Photo of the newly renovated Case Quad showing paths and trees

Case Quad renovations update: Fencing to come down by Aug. 26

As students fill campus again for the fall semester, renovations of the Case Quad have reached a major milestone: Starting today, the first of dozens of yards of  fencing will begin to come down, ultimately allowing pedestrians to again enter and exit all buildings from quad-facing doors.

“We recognize that the extensive fencing required to complete this work safely inconvenienced several people located on the quad,” said Dean Tufts, the university’s new vice president for Campus Planning and Facilities Management. “We want to thank all of those affected for their exceptional patience.”

As the fence removal continues through Friday, members of the campus community will be able to see at least some of the improvements more clearly—cracked or uneven walkways have been replaced with smooth and bright new ones, with new lighting and irrigation systems installed as well. 

After this removal, all walkways will be open to pedestrians, but they will see some remaining fencing and signage around the quad’s grassy areas. The new sod placed as part of the project needs additional time to take full root before people walk on it; facilities leaders expect the remaining fencing will be able to come down by mid-September. The fencing will not block anyone from traversing the walkways.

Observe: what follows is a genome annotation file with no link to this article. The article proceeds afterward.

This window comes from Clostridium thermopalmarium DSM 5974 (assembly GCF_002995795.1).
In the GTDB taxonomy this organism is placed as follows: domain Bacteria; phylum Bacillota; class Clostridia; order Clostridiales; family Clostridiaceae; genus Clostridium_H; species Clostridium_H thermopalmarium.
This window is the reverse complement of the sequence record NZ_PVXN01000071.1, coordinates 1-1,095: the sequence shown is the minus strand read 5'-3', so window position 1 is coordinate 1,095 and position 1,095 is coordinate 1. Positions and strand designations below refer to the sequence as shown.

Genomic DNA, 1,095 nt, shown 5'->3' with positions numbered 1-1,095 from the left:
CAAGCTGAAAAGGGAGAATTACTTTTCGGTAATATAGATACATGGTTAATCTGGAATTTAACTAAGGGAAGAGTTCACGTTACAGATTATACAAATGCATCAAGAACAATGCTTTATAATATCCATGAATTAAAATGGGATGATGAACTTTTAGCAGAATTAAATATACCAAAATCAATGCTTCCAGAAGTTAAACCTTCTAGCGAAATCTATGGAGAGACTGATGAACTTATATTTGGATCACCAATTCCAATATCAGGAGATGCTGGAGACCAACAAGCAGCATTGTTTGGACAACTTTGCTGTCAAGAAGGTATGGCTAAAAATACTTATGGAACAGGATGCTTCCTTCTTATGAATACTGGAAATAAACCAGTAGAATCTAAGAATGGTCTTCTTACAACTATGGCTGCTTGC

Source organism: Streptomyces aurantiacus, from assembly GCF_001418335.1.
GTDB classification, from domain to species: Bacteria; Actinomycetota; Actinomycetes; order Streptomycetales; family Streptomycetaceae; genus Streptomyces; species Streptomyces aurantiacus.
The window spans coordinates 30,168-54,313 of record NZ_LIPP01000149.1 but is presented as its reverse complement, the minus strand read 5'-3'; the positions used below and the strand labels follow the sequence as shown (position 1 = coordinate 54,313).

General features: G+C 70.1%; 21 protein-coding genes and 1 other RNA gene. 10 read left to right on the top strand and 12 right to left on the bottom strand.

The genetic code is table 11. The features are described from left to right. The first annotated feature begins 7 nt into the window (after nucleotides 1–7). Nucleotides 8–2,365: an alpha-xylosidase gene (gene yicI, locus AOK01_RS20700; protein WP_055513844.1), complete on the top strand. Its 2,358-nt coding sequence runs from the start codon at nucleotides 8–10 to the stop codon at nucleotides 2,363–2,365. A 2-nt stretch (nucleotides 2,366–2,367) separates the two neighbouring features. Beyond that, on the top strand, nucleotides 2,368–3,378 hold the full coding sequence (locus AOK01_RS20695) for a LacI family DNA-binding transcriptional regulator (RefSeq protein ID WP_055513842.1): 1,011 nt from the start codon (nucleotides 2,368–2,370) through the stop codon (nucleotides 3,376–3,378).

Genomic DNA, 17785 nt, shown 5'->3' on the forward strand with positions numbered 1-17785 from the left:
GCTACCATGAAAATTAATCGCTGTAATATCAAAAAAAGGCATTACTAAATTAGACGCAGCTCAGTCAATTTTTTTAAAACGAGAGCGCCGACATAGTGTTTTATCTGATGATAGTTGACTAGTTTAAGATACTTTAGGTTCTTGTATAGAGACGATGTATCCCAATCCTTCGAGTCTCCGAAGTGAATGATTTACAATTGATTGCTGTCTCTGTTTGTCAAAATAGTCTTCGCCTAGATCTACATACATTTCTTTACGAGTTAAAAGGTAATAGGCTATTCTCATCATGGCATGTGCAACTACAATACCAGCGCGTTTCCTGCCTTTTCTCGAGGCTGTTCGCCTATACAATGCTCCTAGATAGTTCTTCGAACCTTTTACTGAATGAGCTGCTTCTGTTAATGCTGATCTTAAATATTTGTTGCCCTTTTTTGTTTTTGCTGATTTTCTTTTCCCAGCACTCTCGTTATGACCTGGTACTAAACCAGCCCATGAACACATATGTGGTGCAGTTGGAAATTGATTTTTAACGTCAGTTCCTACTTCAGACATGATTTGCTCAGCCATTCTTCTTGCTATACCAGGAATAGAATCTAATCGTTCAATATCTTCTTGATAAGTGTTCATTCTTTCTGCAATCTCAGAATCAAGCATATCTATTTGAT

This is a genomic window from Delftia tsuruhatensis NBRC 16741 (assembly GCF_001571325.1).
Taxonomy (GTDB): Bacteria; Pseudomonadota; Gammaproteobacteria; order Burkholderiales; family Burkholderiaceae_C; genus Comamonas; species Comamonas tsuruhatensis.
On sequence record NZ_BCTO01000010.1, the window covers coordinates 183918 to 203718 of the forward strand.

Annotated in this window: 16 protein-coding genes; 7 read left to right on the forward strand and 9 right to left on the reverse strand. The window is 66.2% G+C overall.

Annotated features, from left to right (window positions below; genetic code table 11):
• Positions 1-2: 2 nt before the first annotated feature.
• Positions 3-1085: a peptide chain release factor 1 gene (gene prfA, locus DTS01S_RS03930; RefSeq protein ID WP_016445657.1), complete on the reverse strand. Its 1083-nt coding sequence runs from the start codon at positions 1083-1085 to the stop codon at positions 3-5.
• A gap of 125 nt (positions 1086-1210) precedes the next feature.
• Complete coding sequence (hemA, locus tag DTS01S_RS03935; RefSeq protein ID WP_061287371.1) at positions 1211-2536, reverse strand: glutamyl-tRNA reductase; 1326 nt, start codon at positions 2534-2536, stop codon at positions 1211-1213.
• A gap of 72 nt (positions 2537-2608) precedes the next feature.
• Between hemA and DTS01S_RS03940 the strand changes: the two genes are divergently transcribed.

The CWRU community can look forward to over 30 new trees on the quad, most of which are being planted in the central lawn areas. Visitors will be able to enjoy a mixture of canopy trees—oaks, lindens and elms. There also will be flowering trees—redbud, dogwoods and lilacs—that will thrive in the shady areas.

Over the next several months, in addition to the aforementioned trees, visitors will see additional plantings, new bike racks, and, by spring, new outdoor furniture as well. The sculpture titled “Spit Ball” by artist Tony Smith also is being restored and will be reinstalled later in the year.

“I am very impressed with the amount of work that was done in the short summer duration,” Tufts said, “and appreciate that our contractor completed more than initially anticipated.”